IS recorded this drone attack on Syrian targets in Raqqa. The weapon dropped looks like a grenade matched with a tail does not look like other weapons that had more complex fabrication (viewed on video below).

After four decades of the technological superiority of Western military forces, where the performance of drones have evolved and perfected military techniques, tactics and procedures (TTP), such capabilities are becoming common on both sides of the battlefield. For many years armed drones (also known as Unmanned Aerial Vehicles – UAV) were available only to a handful of western nations. Today, armed drones are offered by many – new suppliers include Turkey, China, Iran, and Poland. These UAVs are turned into target acquisition systems, aerial attack platforms, and loitering weapons, able to strike enemy forces with deadly precision.

The availability of drones is not limited to military forces, exploiting commercially available systems, terrorists and insurgents throughout the world are embracing drone technology, particularly those offered by Chinese companies that are not regulated by export laws.

Past uses of drones by terrorist focused primarily on situational awareness and documentation of offensive actions, the latest wave of drones are transformed into rudimentary though capable offensive platforms that can drop weapons on target with impressive accuracy and surprise.

Advanced, high-resolution HD or 4K cameras and infrared sensors are now available to support those missions. Fully integrated with drones, along with low-cost, high precision gimballed payloads can turn cheap camera-drones into target acquisition and attack systems. Datalinks gradually migrate to higher frequencies, exploiting frequency hopping techniques that make jamming harder than ever before. These platforms available online, are modular and scalable, enabling developers with average experience to produce relatively sophisticated and customized systems from parts and components available online as ‘do-it-yourself’ (DIY) drone.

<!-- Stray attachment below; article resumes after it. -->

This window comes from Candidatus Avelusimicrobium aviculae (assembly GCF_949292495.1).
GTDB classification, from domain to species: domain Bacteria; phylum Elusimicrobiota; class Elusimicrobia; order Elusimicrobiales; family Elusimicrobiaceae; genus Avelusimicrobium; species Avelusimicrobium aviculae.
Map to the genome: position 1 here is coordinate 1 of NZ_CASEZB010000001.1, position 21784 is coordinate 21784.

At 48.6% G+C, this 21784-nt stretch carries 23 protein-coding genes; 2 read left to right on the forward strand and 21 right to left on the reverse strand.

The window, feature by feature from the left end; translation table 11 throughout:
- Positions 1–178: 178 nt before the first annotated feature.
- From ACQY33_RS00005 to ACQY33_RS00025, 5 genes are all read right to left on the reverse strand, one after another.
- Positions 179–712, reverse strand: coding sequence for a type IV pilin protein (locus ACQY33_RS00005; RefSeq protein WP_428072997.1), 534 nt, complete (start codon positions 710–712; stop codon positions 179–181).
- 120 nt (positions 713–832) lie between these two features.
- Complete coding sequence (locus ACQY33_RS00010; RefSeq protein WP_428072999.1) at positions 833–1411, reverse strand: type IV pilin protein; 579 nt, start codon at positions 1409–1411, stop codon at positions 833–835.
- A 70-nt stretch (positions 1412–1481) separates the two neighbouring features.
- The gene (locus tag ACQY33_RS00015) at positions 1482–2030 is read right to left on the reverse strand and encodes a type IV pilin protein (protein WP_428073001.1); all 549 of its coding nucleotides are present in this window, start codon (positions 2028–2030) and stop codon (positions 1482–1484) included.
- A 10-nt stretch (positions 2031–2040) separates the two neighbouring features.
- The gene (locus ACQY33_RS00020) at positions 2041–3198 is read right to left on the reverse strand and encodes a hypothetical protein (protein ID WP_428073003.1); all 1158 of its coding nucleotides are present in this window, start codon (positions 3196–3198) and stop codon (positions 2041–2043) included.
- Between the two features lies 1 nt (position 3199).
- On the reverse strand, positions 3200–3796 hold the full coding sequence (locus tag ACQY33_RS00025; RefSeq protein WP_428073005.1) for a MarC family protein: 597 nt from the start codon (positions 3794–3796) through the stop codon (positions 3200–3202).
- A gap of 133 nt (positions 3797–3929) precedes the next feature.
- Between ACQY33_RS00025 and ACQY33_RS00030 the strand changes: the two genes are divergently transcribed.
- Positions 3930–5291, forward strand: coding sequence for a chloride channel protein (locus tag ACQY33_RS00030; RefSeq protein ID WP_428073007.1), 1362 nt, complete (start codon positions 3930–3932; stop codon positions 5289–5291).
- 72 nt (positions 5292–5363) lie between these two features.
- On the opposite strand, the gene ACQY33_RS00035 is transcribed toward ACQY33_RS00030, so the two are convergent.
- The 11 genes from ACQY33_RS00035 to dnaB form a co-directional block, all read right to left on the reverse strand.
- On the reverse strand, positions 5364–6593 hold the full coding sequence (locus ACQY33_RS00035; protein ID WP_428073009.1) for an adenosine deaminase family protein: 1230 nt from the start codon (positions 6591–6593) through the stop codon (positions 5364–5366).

This drone was used by Iraqi government forces against ISIS in Mosul. It shows the the weapon carriage and arming method, using two attachments. The weapons are maintained safe and could be armed just before takeoff.

This trend has recently evolved and enabled insurgents in several war zones to hack small commercial drones into lethal weapons, turning what was a small and innocent toy into a smart and deadly Improvised Explosive Devices (IED). As traditional IEDs, these drones have a significant propaganda value, exacerbating their lethal effect. Due to their stunning visual products, drone-monitored and drone-carried attacks have generated huge interest, spreading havoc and fear among opposing forces – far beyond their lethal effect. This fact drove the Iraqi government forces to adapt the same techniques of drone attacks against the Islamic State. Within weeks they managed to master the production and control of such drones, turning them against ISIS in Mosul.